Fire Door Inspection – Top 5 Deficiencies

www.hawaiifiredoors.com
 
808-943-1425

As more jurisdictions adopt the 2009 International Fire Code (IFC), the 2009 edition of NFPA 101 – The Life Safety Code, or other codes which reference the 2007 or 2010 edition of NFPA 80 – Standard for Fire Doors and Other Opening Protectives, more attention is being focused on fire doors and egress doors.
Fire door assemblies and certain egress doors must be inspected annually per these publications, and any deficiencies found must be corrected without delay.


1. Painted or missing fire door labels

The label found on the edge or top of a fire door and in the rabbet of a fire-rated frame may be made of metal, paper, or plastic, or may be stamped or diecast into the door or frame. Labels must be visible and legible. Some embossed labels can still be read if they are painted, but if a painted label is illegible, the paint must be removed. If labels are missing or can’t be made legible, the Authority Having Jurisdiction may require the doors or frames to be re-labeled by a listing agency.

2. Poor clearance dimensions around the perimeter of the door in the closed position

The maximum clearance allowed by NFPA 80 between a fire door and the frame at the head, jambs, and meeting stiles of pairs is 1/8” for wood doors, and 3/16” for hollow metal doors. The maximum clearance at the bottom of the door is ¾” between the bottom of the door and the top of the flooring or threshold. Prior to the 2007 edition, NFPA 80 included a variable requirement for the undercut, depending on the type of flooring.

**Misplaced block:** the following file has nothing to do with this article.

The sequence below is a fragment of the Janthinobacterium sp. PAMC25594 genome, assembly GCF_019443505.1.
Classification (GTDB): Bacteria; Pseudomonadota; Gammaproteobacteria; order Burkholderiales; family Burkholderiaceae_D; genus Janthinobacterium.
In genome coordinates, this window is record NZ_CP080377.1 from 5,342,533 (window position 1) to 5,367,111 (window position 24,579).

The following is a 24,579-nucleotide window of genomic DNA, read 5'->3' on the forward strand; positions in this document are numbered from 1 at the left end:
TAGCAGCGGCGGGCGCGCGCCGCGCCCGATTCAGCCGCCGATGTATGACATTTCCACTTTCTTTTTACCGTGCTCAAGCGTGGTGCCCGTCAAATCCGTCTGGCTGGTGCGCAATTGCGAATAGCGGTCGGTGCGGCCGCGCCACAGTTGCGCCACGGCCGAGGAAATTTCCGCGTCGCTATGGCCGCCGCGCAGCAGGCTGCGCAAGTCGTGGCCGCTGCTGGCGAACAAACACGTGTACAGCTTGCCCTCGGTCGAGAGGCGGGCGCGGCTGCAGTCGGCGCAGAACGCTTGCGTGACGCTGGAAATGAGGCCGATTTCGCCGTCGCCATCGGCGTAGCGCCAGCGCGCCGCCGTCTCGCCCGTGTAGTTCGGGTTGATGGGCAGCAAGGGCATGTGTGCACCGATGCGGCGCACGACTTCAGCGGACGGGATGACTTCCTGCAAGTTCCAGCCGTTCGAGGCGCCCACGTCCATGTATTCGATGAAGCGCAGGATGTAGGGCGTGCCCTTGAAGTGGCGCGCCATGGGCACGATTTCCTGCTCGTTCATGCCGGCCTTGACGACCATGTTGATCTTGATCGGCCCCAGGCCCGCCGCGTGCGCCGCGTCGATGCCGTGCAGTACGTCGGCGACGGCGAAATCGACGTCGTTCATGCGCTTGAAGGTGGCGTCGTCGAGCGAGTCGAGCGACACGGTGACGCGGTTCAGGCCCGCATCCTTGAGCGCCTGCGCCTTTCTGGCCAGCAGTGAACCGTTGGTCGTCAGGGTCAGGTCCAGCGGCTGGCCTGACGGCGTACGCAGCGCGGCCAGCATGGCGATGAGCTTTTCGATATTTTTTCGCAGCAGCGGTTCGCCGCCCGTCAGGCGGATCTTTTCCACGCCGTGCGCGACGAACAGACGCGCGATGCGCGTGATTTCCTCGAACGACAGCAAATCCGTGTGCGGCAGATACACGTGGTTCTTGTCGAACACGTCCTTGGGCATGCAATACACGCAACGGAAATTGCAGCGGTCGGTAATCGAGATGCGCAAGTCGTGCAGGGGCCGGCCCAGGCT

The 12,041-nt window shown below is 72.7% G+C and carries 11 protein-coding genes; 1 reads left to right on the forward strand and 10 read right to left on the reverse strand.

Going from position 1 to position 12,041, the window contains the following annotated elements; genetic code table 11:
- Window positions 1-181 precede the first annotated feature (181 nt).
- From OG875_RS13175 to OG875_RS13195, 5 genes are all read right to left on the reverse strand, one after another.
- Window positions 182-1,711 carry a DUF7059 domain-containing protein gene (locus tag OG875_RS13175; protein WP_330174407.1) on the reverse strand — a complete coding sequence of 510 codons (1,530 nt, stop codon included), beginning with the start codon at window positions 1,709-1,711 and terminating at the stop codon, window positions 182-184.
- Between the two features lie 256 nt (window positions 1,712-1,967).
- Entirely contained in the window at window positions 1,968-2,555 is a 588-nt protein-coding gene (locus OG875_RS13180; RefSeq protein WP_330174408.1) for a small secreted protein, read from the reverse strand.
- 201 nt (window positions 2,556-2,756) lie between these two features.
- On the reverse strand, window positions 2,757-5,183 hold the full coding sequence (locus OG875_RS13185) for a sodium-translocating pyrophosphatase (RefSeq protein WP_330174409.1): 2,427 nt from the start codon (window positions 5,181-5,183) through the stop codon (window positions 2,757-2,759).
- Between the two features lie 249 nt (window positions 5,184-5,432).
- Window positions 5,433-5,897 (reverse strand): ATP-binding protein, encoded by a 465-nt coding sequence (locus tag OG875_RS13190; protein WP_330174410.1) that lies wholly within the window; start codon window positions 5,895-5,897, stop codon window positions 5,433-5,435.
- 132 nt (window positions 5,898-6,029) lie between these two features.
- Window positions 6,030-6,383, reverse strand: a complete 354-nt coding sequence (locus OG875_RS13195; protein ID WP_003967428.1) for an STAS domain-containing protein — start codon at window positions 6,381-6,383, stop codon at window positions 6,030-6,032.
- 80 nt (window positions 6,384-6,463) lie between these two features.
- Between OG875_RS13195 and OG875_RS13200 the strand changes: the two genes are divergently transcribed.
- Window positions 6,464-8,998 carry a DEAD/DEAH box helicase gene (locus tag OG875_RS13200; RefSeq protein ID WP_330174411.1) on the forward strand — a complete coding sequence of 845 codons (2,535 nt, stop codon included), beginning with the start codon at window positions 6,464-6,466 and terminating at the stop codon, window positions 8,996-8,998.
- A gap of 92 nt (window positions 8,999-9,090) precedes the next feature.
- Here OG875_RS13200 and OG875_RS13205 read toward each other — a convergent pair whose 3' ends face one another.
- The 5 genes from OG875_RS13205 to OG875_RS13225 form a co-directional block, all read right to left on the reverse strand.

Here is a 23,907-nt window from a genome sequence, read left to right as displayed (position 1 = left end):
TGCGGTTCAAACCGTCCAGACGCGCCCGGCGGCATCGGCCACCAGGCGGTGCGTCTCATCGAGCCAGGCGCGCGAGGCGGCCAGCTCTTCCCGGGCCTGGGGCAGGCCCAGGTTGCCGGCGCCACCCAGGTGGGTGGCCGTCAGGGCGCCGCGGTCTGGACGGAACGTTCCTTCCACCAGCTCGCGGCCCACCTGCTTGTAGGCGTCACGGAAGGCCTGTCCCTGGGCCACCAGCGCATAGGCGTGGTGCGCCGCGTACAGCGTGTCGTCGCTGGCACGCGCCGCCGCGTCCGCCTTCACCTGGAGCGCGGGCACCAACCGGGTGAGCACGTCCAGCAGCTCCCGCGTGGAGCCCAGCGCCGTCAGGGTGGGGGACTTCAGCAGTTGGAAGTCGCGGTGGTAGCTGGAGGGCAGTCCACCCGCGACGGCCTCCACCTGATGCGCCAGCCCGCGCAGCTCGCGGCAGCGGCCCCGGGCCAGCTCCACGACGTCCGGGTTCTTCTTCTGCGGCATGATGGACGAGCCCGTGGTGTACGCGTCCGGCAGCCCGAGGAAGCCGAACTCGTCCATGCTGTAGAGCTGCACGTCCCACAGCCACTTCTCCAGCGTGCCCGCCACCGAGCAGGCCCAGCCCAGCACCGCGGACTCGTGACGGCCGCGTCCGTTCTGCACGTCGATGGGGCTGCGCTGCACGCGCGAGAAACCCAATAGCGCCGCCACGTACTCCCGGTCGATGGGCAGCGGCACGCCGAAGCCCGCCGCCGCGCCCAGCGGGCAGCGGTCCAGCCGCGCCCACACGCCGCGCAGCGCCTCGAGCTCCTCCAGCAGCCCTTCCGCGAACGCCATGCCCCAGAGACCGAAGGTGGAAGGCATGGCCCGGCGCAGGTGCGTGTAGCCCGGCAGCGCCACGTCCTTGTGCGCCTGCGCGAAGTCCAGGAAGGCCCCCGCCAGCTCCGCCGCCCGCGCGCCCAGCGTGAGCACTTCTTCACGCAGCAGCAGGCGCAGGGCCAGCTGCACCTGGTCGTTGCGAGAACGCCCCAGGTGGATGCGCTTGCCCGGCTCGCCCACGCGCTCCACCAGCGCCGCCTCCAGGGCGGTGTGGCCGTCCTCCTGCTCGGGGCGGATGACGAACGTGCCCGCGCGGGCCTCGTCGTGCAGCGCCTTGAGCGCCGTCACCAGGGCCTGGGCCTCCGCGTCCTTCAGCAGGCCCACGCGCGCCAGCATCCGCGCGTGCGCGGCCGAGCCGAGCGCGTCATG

For clearances larger than allowed by NFPA 80, there are gasketing products in development which may be allowed by the listing agencies as an alternative to replacing the door. Shimming the hinges with metal shims may help to correct the problem, and there are metal edges available which are listed for use when a door needs to be increased in width to reduce the clearance.

3. Kick-down door holders

A kick-down door holder is a simple mechanical device which is mounted on the bottom corner of the door and flips down to hold the door open. Because fire doors must be self-closing or automatic-closing (there are a few exceptions), a kick-down holder is not an acceptable way of holding open a fire door. A mechanical hold-open feature in a door closer and other types of hold-opens such as wedges, hooks, and overhead holders are not allowed for fire doors either.

An automatic-closing fire door is held open electronically, and closes upon fire alarm. This may be accomplished with a wall- or floor-mounted magnetic holder, a closer-holder unit which receives a signal from the fire alarm system or incorporates its own smoke detector, or a separate hold-open unit which is paired with a standard door closer. There is also a battery-operated hold-open available which can be used in some retrofit applications.

Existing fire doors may be equipped with fusible link closer arms, which incorporate a fusible link that is intended to melt during a fire and release the hold-open. Current building and life-safety codes do not allow fusible link arms on doors in a means of egress, because they do not allow the doors to control the spread of smoke. Automatic-closing doors must be initiated by the fire alarm system or smoke detection.

4. Auxiliary hardware items that interfere with the intended function of the door

These auxiliary items may include creative ways of holding open the door or providing additional security. In many cases the auxiliary items create an egress problem, for example, additional locks or surface bolts (most egress doors must unlatch with one operation), chains or creative devices used with panic hardware, or electronic access control products that have not been installed with the required release devices for code compliance. Hardware used on fire doors must be listed for that use, and items not listed for use on a fire door must be removed. Holes left by the removal of auxiliary items must be filled in accordance with NFPA 80, typically either with steel fasteners, or with the same material as the door or frame.